Additional file 1. Local RH map including SW1517. This table demonstrates the incorporation of microsatellite marker SW1517 into the existing human-pig comparative radiation hybrid map [3]. The map position of SW1517 is shown relative to other markers within the chromosomal (SSC2) region of interest.

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The WG-RH comparative map was then referenced to identify publicly available microsatellite markers, as well as comparatively anchored BAC clones that could be used to target and develop additional markers within the ~30 Mb of genomic sequence (based on human coordinates; 89.38 to 118.74 Mb on HSA5) surrounding SW1517. Within this region are eight microsatellite markers and 23 mapped BAC end sequences (BESs; see Additional file 1). Of the eight microsatellite markers, six were included on the USDA/MARC linkage map; thus, marker information was readily available [2]. Polymorphism of these six markers was assessed within the IMQP, and four markers (SW766, SW1320, S0010 and SW1695) were found to be polymorphic in at least half of the F1 boars. These four markers were used for genotyping the entire IMQP. Eleven additional microsatellites, flanking the interval of interest or not mapped by RH, were selected from the USDA/MARC SSC2 linkage map; six markers (SW776, SW395, SW1628, S0370, SWR2157 and SW1879) were included in the genotyping and linkage analysis reported here, whereas five markers (SW1883, SW1860, SWR1512, SW1658 and SW1408) were discarded due to limited polymorphism within the IMQP population and/or suboptimal performance in genotyping assays.

BAC clones corresponding to the 23 WG-RH mapped BESs [3] surrounding SW1517 (see Additional file 1) were selected and used to generate two individual subclone libraries, each representing a pool of all clones. One of these libraries was enriched for microsatellite sequences. Additionally, a clone harboring the CAST gene (CH242-57F5) was selected, based on BAC fingerprint information and BES similarities to the human genome [11], and used to construct a third subclone library representing only this clone. Sequencing of 384 cloned inserts from the microsatellite-enriched library yielded 145 contigs, 58 (40%) of which contained simple sequence repeats (SSRs). From these 58 SSRs, 6 markers (EF444912, EF444913, EF444914, EF444915, EF444916 and EF444918) were developed and used for genotyping, as they each met four additional selection criteria; PCR primers could be designed to amplify the repeat, at least one primer could be designed in non-repetitive sequence, PCR amplification could be optimized for genotyping and polymorphism was observed in at least half of the F1 boars. Sequencing of ~0.5 Mb of the standard, i.e. non-enriched, pooled BAC library resulted in the identification of 45 novel SSRs. From these repeats, two markers (EF444911 and EF444917) were generated. Finally, partial sequencing of the CAST-containing BAC yielded 20 assembled contigs. From these 20 contigs, five SSRs were detected, and two additional markers (EF444909 and EF444910) were developed. In total, ten publicly available microsatellite markers and ten novel markers that represent seven different BACs were selected for genotyping the IMQP. The number of alleles per locus ranged from two to nine, with an average number of 4.7 alleles. A summary of marker data is provided in Table 1.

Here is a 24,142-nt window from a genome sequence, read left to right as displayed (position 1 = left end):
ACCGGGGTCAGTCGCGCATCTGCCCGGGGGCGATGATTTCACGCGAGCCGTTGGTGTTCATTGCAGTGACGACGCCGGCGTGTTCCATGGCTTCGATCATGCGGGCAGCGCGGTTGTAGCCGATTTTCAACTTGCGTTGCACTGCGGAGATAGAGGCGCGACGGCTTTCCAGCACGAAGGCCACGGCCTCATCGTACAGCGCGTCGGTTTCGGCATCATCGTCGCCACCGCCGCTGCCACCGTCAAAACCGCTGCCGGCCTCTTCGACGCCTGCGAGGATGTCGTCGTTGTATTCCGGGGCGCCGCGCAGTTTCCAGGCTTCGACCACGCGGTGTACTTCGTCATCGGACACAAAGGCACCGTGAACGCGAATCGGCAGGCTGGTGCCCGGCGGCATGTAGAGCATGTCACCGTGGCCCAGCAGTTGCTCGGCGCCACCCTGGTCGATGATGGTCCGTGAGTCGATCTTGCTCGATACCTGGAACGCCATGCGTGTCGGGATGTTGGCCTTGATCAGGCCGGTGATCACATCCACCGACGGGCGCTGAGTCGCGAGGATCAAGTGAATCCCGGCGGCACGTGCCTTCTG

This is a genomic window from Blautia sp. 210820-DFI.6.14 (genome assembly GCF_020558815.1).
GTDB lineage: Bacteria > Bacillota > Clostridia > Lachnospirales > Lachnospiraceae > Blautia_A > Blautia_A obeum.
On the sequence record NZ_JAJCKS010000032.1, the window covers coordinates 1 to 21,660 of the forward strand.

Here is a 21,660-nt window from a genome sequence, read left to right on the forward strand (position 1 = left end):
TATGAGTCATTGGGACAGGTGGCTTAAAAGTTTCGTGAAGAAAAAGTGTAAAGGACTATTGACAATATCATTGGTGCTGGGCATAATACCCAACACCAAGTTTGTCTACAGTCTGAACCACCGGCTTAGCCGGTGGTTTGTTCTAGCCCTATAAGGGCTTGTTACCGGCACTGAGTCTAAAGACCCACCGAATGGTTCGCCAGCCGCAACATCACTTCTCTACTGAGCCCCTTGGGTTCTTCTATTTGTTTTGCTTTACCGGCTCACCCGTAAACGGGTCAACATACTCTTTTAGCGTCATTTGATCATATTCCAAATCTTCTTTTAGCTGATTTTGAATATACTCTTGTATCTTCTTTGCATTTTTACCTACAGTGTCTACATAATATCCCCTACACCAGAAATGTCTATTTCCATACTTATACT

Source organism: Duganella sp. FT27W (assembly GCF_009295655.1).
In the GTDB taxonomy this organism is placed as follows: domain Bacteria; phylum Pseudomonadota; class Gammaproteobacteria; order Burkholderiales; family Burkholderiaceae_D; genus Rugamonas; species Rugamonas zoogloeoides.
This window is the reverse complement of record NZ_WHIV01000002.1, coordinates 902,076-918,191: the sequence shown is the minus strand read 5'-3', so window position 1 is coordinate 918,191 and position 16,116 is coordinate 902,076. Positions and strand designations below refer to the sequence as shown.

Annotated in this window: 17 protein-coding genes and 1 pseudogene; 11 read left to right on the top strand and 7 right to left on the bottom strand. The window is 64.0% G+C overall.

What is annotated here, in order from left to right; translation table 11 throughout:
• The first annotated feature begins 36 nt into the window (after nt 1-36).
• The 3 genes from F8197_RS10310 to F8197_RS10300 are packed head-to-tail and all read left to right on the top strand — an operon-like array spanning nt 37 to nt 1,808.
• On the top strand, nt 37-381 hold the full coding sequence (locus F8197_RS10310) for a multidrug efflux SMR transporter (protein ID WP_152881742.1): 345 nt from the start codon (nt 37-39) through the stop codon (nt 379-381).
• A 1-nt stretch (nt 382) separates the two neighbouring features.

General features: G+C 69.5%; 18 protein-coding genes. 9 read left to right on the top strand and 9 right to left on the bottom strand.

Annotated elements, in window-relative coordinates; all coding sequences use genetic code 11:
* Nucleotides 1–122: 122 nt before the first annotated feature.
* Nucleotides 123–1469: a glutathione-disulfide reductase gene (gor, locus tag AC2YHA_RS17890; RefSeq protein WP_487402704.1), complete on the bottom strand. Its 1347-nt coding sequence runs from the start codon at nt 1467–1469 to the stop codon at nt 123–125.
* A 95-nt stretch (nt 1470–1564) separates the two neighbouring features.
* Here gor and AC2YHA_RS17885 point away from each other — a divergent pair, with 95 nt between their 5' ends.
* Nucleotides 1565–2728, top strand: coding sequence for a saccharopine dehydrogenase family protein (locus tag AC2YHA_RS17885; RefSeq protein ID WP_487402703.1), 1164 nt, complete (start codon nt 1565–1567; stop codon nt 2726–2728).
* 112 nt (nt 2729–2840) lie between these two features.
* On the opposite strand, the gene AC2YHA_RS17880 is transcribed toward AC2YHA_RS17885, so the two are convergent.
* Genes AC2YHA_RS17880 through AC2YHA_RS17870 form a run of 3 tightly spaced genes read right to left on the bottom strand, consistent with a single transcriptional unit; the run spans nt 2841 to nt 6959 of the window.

Table 1. Summary of marker data.

Genotyping and linkage analysis

A total of 886 individuals of the IMQP, including 22 parental, 63 F1, and 801 F2 individuals were genotyped with 20 new markers. Using a LOD score threshold of 3.0, a multilocus linkage map including eighteen new, and five previously-mapped [1], microsatellite markers was constructed (Table 2). Two newly-genotyped markers were omitted from analyses due to the presence of a null allele and apparent data incompatibility that prevented map assembly. The order of markers was consistent with the WG-RH comparative map [3]. Total length of the sex-averaged map was 78.7 cM. Map distances between markers ranged from 0.0 to 18.8 cM, with mean and median marker separation of 3.6 and 1.1 cM, respectively. Within the chromosomal region of interest bounded by markers SW776 (21.5 cM) and SWR2157 (43.2 cM), mean and median marker separation distances were 1.3 and 0.4 cM, respectively.

Table 2. SSC2 linkage map.

Information content (IC) was calculated at each centimorgan position of the linkage map [14,15] and values are plotted in Figure 1. Minimum additive and dominance information contents (IC) were 0.72 and 0.59, respectively; these minimum IC values were found within the two largest marker intervals, between the second and third markers, and the last two markers, as would be expected. Average additive and dominance ICs were 0.92 and 0.91, respectively, within the region of interest (SW776-SWR2157).